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South Fellowship Church

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Podcast Episode – Red Couch Theology

With Alex Walton & Aaron Bjorklund

In addition to our daily devotional readings we also produce a weekly podcast in which we discuss the previous Sunday’s sermon topic. Over the next few weeks we will be publishing our podcast episode on Friday’s here in the Daily. We hope it blesses you.

You can find the episode either on Youtube OR on your favorite podcast platform

Youtube: https://www.youtube.com/playlist?list=PLCWnNSTN-6XA7oYy6TBfS0LAxqxPvxVjH

Apple Podcast: https://podcasts.apple.com/us/podcast/guys-drinking-tea/id1616539767

Podcast Episode – Red Couch Theology2022-11-19T13:29:00-07:00

Stewards of Light

And God said, “Let there be light,” and there was light. God saw that the light was good, and he separated the light from the darkness.
Genesis 1:3-4 NIV

This, in essence, is the message we heard from Christ and are passing on to you: God is light, pure light; there’s not a trace of darkness in him.       1 John 1:5 MSG

“Here’s another way to put it: You’re here to be light, bringing out the God-colors in the world.” Mathew 5:14 MSG

“Again, the Kingdom of Heaven can be illustrated by the story of a man going on a long trip. He called together his servants and entrusted his money to them while he was gone.“ Matthew 25:14 NLT

Having pondered the Matthew 25:14 story for years, I have wondered, what if instead of money, the man entrusted the people on his estate to the servants. So I’m going to share an abridged, personal paraphrase of this scripture:

When the owner of a large estate was preparing for a long journey, he met with three of his servants. Promoting them to stewards, and according to their abilities, he put them in charge of managing his property and the people living there. To one steward he gave a large city; to another he gave a midsize town; to the third he gave a small village.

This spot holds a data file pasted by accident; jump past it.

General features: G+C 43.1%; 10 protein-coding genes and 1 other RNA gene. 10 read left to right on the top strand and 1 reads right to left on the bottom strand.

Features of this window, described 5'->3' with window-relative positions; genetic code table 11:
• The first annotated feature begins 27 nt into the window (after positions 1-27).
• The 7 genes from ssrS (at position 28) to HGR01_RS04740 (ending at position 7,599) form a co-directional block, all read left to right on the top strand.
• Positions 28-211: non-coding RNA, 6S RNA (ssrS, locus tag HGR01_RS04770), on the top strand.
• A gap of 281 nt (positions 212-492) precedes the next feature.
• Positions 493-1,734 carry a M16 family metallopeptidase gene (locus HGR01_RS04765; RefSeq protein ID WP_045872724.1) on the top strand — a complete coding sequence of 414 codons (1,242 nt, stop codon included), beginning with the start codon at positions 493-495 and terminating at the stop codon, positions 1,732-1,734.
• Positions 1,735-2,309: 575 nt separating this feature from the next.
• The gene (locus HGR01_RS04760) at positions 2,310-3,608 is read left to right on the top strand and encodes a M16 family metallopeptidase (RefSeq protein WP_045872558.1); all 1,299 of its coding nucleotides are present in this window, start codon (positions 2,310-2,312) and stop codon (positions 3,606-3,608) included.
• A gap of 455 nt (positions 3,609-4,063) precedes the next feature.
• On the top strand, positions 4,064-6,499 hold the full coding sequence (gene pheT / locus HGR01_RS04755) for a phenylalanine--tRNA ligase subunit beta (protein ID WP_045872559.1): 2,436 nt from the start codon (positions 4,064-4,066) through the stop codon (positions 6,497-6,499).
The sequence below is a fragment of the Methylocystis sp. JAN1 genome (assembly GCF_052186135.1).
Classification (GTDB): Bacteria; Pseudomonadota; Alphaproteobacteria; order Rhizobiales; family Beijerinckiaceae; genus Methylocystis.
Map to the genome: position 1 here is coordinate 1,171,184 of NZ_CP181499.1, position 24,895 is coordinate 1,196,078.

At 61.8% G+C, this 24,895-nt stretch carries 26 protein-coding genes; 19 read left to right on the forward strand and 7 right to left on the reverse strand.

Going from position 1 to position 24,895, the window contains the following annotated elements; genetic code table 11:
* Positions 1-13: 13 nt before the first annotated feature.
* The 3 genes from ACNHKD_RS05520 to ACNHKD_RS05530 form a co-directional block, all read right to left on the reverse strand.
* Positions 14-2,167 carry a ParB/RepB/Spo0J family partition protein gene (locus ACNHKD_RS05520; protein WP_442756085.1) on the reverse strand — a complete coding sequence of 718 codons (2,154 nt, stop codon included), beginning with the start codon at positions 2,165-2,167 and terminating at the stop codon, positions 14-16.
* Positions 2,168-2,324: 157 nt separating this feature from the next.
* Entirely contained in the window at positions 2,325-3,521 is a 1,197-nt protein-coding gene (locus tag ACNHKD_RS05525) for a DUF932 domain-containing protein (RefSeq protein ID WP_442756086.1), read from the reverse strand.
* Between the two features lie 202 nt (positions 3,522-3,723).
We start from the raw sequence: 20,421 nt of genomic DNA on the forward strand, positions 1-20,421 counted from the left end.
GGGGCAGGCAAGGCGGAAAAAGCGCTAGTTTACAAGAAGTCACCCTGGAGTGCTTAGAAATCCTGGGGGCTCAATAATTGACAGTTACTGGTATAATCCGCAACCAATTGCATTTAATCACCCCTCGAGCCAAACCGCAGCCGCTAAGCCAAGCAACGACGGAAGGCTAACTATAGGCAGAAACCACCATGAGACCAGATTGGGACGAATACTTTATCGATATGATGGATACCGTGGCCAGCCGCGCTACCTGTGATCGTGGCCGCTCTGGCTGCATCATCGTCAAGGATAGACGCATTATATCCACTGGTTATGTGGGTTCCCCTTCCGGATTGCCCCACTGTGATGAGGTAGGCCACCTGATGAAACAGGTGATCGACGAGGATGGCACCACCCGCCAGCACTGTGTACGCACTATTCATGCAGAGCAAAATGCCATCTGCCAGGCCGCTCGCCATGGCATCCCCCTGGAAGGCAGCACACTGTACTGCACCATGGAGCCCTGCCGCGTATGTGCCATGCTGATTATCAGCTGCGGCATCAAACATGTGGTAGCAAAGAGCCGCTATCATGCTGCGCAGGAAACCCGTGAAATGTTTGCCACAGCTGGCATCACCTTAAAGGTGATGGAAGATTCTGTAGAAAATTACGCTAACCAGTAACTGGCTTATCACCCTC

During the meeting, the first two paid close attention to everything the owner told them. They focused on his facial expressions, with their ears open to the tone of his voice, so that after he was gone, they would remember his charge to them – as well as his smile and his manner. The third kept glancing at the others, because he felt that he was not treated as well as they. When the meeting was over, the first two stewards left with the earnest desire to represent the owner as they found him: kind, generous and loving. The third carried envy and bitterness within himself, and so he decided to portray the owner to the village as unkind and selfish.

The owner was gone for several years. When he returned, he called the three stewards to an assessment. The first steward arrived with his family and a crowd of people from the city, all desiring to see and honor the owner that the steward had portrayed by his wise, kind management of the city. The second steward, also, arrived with his family and a crowd of townspeople, because he too had managed their town with wisdom and kindness.

The third steward came alone, because neither his family nor any of the people in the village wanted to see an owner so mean and uncaring that he would put such a manager over them.

When I think of Matthew 5:14, that we are to be light in the world, I think of the battery powered, triple candles I place in the windows at my house. They shine from Thanksgiving until the batteries run out of power well after Christmas.

I also think of how Paul puts it in 1 Corinthians 6:19 “Do you not know that your bodies are temples of the Holy Spirit, who is in you, whom you have received from God?”

The Holy Spirit is the power by whom we are able to carry the light of Christ into the world as we live in our homes, neighborhoods, church, wider community, and the world.

As we go about each day, let us ponder the way the Holy Spirit empowers our lives to reflect the light of Jesus and his way through us to our families, church and the surrounding community.

Stewards of Light2022-11-19T13:18:39-07:00

Be Light

“You are the light of the world. A town built on a hill cannot be hidden. Neither do people light a lamp and put it under a bowl. Instead they put it on its stand, and it gives light to everyone in the house. In the same way, let your light shine before others, that they may see your good deeds and glorify your Father in heaven.” Matthew 5:14-16

It seems strange how God has chosen to operate in the world. In his wisdom, he has decided to work in the world through people. The reason that seems strange is the fact that humanity doesn’t have an excellent track record of following God’s way. This text gives us another example of this peculiar reality. Jesus tells his followers that they are the light of the world. In other words, God has decided to illuminate the world through the lives of his followers. We could spend time questioning God’s choice to operate this way, or we can step into this calling.